The cost of ‘finding tenants’ without using a local agent (and my preferred method)

A common misconception among novice (and even experienced) landlords is that we need a local agent in order to find tenants efficiently, consequently we have no choice but to bow down to their obscene fees. FALSE! That really isn’t true, especially in this digital age.

You and I may not [allegedly] be as professional, knowledgeable or skilled in the trade as the ‘professional local agent’ (which is the common go-to rebuttal when agents hear of landlords going all independent), but my point is I haven’t received value from the professional service I have received so I refuse to continue funding it.

In any case, I’m going to break down the costs of acquiring a tenant since I stopped using my local high street letting agents…

D.I.YBased onIncludesPrice
Based on
2 Bedroom House, £750 PCM rent
£181One off

* The Professional Photography & Floorplans service is truly optional. I’ve found great tenants without them on many occasions, but to do a fair comparison between the two means, I included the cost (because most high-street agents include them as part of their package). Also, bear in mind, you’ll only need to pay for professional photos once because you’ll be able to reuse the same ones over and over, unless your property goes through dramatic alterations.

The easiest way to get started on the D.I.Y solution is by using an online letting agent…

So that was the comparison for the “Tenant-find” / “Let-only” Service (the “fully managed” is a little trickier, which I’ll address shortly). Evidently my D.I.Y method is a shitload cheaper, but it does require greater investment of our time, which should be valued and not forgotten (not that the agents on the other side of the argument wouldn’t remind us, and perhaps rightly so). Our time is precious! So I’ll leave it in your capable hands to value your time.

Personally, I find that even after investing my own time (on addressing the tasks that I’d otherwise have to pay an agent to complete) it still makes more financial and practical sense to do it myself. The process of finding tenants is like any other process- the more you do it, the easier and more efficient it becomes. Moreover, you continuously learn different ways of improving the process. For example, the biggest time consumer by far is taking viewings, so I do all my viewings in block-sessions, one after another i.e. I pick two days out of the week and organise my viewings on those days, so I get them all out of the way relatively quickly.

The cost of a ‘Fully managed’ service without using a local agent

As mentioned, it’s a little trickier to D.I.Y the “fully managed” service.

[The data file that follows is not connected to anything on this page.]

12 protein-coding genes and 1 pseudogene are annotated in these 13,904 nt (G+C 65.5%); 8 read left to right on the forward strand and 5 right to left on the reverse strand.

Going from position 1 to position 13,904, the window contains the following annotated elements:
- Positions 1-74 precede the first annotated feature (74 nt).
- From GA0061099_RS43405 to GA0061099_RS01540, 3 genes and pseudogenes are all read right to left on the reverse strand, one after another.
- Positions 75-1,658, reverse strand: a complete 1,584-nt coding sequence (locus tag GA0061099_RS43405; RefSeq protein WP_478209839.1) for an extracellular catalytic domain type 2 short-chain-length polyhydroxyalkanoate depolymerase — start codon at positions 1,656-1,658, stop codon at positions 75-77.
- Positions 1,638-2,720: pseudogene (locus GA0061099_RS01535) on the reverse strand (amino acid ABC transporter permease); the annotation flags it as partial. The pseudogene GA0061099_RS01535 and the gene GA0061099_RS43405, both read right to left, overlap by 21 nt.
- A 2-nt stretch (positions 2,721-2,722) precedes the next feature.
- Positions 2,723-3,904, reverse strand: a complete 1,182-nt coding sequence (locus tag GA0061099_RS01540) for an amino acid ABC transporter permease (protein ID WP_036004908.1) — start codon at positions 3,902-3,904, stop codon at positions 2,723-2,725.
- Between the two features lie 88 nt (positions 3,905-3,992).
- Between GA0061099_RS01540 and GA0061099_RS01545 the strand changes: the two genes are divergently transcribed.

Actually, what am I talking about? It’s impossible. The entire point of landlords using a “Fully managed” service is to have someone else to manage their property e.g. handle all the irritable repair & maintenance calls (which isn’t necessarily the case when a landlord is only after a pure “tenant-find” service), so it’s a complete contradiction to D.I.Y.

But just to clarify, if you want to save a shitload of money, one of the best ways is by managing your own BTL. It really isn’t that difficult as long as you do your due diligence when finding and referencing your tenant. A good starting point to help determine whether managing is a viable and sensible option for you could be downloading my free guide for new landlords. Fair warning, it hasn’t won any awards or been critically acclaimed by anyone important/influential, but I’ve been told it’s alriiiight!

That said, if you’ve done the decision making and concluded with ‘fully managed’ being the best solution for you, you do have a cost-effective online alternative to your local agent. Not really surprising though, considering that in this digital age there’s pretty much a cheaper online solution for everything.

Here are some examples of online letting agents that provide worthwhile fully managed services, some of which provide viewing services (for an additional chunk of change, mind you). The best part about them? Unlike with high-street agents, you won’t be tied into any lengthy contracts, because they all operate on a month-by-month contract…

Cost of fully managed online letting services
Letting AgentRatingContractIncludes / NotesPrice
Google Reviews
Month by month
Includes / Notes

Basic package
  • Key features
  • Tenant-find service
  • Rent collection
  • Eviction support
More details

*Price breakdown

  • £39 / month + one time £99 setup fee

More features included

  • Advert on Rightmove & Zoopla
  • Tenant fully referenced
  • Holding deposit service
  • Digital tenancy agreement
  • Ongoing rent management
  • Legal & eviction cover
PricePER MONTH*£39 Inc VAT
Visit Website